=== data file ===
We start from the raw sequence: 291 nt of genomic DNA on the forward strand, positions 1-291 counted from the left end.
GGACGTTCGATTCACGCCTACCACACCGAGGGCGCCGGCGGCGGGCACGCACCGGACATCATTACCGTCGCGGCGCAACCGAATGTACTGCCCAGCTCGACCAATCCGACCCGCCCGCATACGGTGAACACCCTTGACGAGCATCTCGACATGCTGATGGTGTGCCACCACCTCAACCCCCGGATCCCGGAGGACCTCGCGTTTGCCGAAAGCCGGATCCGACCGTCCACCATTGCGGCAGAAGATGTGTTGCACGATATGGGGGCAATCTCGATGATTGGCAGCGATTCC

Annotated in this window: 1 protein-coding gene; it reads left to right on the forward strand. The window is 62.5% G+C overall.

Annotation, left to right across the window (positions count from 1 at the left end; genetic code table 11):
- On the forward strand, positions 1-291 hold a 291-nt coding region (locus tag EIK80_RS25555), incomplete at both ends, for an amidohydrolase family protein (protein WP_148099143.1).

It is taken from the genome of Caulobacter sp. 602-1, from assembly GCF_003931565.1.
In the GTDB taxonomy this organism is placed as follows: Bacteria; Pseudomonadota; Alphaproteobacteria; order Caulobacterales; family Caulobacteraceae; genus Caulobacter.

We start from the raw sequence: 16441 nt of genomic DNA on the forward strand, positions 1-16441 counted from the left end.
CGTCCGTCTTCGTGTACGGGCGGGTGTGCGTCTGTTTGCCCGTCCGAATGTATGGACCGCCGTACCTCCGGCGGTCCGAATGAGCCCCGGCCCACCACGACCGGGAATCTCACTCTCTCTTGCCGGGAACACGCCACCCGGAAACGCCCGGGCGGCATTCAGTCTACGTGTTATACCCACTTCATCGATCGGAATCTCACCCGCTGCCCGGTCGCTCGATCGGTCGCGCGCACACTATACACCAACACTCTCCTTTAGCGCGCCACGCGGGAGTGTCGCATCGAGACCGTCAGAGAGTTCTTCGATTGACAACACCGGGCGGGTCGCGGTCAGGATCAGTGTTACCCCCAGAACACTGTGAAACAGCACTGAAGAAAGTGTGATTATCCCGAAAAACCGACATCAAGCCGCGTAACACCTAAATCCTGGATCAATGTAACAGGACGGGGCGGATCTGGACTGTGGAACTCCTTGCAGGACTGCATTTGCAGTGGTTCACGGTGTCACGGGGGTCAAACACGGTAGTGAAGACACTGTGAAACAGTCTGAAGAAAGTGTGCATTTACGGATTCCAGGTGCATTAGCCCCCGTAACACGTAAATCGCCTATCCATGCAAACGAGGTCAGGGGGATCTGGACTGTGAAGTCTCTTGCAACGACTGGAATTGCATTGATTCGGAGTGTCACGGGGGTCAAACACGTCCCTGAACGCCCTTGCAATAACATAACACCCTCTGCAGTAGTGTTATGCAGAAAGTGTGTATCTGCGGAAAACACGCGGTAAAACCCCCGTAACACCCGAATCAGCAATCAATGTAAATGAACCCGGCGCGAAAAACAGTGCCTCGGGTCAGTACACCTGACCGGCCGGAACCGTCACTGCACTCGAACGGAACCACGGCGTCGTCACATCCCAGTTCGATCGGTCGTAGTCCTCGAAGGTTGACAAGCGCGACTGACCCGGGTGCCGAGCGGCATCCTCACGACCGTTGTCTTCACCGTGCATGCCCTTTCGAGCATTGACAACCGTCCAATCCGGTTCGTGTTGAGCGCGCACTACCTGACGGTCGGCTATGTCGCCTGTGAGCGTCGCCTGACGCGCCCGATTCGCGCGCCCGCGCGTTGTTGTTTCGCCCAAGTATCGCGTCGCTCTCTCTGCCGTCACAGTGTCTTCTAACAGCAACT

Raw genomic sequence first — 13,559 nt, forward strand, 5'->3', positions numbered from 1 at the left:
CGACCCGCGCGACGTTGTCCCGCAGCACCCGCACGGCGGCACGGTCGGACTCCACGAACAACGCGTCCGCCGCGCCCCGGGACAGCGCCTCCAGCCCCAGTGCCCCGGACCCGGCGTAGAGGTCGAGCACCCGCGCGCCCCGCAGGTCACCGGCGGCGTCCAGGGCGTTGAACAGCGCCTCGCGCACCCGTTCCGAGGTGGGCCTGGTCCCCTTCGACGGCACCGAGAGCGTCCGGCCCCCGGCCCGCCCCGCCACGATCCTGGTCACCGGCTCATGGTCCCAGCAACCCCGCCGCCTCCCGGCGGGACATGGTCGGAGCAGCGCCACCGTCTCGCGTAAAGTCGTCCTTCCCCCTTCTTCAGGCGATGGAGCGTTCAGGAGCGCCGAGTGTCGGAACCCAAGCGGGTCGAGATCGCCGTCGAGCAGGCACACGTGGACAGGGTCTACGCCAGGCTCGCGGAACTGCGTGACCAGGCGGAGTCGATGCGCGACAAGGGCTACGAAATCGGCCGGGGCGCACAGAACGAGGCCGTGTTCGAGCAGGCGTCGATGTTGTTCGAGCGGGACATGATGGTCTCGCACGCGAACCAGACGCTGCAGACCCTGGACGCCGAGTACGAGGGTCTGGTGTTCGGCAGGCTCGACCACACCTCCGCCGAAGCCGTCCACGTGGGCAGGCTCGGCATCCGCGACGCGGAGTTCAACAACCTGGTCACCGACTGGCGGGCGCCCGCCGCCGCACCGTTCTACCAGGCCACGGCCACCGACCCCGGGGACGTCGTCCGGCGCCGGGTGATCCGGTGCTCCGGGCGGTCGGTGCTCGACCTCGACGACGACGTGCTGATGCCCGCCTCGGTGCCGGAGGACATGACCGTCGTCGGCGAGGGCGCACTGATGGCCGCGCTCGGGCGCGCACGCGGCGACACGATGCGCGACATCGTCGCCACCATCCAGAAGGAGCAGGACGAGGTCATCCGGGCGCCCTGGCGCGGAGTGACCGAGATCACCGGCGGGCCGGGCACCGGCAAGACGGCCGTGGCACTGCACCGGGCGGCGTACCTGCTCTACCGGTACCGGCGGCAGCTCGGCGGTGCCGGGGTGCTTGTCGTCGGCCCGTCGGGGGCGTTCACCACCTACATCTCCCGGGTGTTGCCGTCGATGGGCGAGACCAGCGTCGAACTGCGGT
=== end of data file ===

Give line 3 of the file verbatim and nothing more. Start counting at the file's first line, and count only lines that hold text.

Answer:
Annotated in this window: 1 protein-coding gene; it reads left to right on the forward strand. The window is 62.5% G+C overall.